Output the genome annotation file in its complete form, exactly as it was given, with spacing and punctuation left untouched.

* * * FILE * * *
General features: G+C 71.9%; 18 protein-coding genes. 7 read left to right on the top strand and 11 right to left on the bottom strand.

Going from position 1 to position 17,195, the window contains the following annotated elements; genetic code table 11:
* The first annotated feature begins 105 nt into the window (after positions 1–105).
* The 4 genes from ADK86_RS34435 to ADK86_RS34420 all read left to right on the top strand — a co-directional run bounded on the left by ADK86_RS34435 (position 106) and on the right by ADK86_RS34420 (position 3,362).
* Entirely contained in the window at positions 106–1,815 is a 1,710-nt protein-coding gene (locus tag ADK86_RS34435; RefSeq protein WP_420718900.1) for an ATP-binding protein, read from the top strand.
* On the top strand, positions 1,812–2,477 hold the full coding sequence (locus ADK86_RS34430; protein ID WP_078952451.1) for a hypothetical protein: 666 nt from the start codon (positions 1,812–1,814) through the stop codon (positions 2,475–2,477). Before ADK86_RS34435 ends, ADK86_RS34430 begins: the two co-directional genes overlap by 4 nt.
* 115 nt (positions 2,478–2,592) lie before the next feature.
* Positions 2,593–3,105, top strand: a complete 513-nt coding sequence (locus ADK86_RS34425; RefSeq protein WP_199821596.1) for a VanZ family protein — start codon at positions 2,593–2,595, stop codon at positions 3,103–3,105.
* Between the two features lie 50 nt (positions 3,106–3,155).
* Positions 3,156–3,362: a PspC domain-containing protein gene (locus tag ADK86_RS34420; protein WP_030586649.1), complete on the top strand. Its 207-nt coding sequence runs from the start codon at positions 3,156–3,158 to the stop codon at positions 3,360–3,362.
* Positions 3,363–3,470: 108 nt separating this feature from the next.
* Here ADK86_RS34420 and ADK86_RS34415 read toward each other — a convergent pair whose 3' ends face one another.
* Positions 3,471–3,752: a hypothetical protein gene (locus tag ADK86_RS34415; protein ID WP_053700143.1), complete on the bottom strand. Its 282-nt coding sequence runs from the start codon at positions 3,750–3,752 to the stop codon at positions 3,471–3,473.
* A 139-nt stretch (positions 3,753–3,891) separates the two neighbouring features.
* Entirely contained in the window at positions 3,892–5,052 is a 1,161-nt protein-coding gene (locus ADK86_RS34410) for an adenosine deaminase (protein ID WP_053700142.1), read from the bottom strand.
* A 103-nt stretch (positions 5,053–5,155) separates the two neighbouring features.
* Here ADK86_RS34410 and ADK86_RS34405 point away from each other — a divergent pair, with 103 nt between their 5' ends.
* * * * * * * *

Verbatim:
General features: G+C 71.9%; 18 protein-coding genes. 7 read left to right on the top strand and 11 right to left on the bottom strand.

Going from position 1 to position 17,195, the window contains the following annotated elements; genetic code table 11:
* The first annotated feature begins 105 nt into the window (after positions 1–105).
* The 4 genes from ADK86_RS34435 to ADK86_RS34420 all read left to right on the top strand — a co-directional run bounded on the left by ADK86_RS34435 (position 106) and on the right by ADK86_RS34420 (position 3,362).
* Entirely contained in the window at positions 106–1,815 is a 1,710-nt protein-coding gene (locus tag ADK86_RS34435; RefSeq protein WP_420718900.1) for an ATP-binding protein, read from the top strand.
* On the top strand, positions 1,812–2,477 hold the full coding sequence (locus ADK86_RS34430; protein ID WP_078952451.1) for a hypothetical protein: 666 nt from the start codon (positions 1,812–1,814) through the stop codon (positions 2,475–2,477). Before ADK86_RS34435 ends, ADK86_RS34430 begins: the two co-directional genes overlap by 4 nt.
* 115 nt (positions 2,478–2,592) lie before the next feature.
* Positions 2,593–3,105, top strand: a complete 513-nt coding sequence (locus ADK86_RS34425; RefSeq protein WP_199821596.1) for a VanZ family protein — start codon at positions 2,593–2,595, stop codon at positions 3,103–3,105.
* Between the two features lie 50 nt (positions 3,106–3,155).
* Positions 3,156–3,362: a PspC domain-containing protein gene (locus tag ADK86_RS34420; protein WP_030586649.1), complete on the top strand. Its 207-nt coding sequence runs from the start codon at positions 3,156–3,158 to the stop codon at positions 3,360–3,362.
* Positions 3,363–3,470: 108 nt separating this feature from the next.
* Here ADK86_RS34420 and ADK86_RS34415 read toward each other — a convergent pair whose 3' ends face one another.
* Positions 3,471–3,752: a hypothetical protein gene (locus tag ADK86_RS34415; protein ID WP_053700143.1), complete on the bottom strand. Its 282-nt coding sequence runs from the start codon at positions 3,750–3,752 to the stop codon at positions 3,471–3,473.
* A 139-nt stretch (positions 3,753–3,891) separates the two neighbouring features.
* Entirely contained in the window at positions 3,892–5,052 is a 1,161-nt protein-coding gene (locus ADK86_RS34410) for an adenosine deaminase (protein ID WP_053700142.1), read from the bottom strand.
* A 103-nt stretch (positions 5,053–5,155) separates the two neighbouring features.
* Here ADK86_RS34410 and ADK86_RS34405 point away from each other — a divergent pair, with 103 nt between their 5' ends.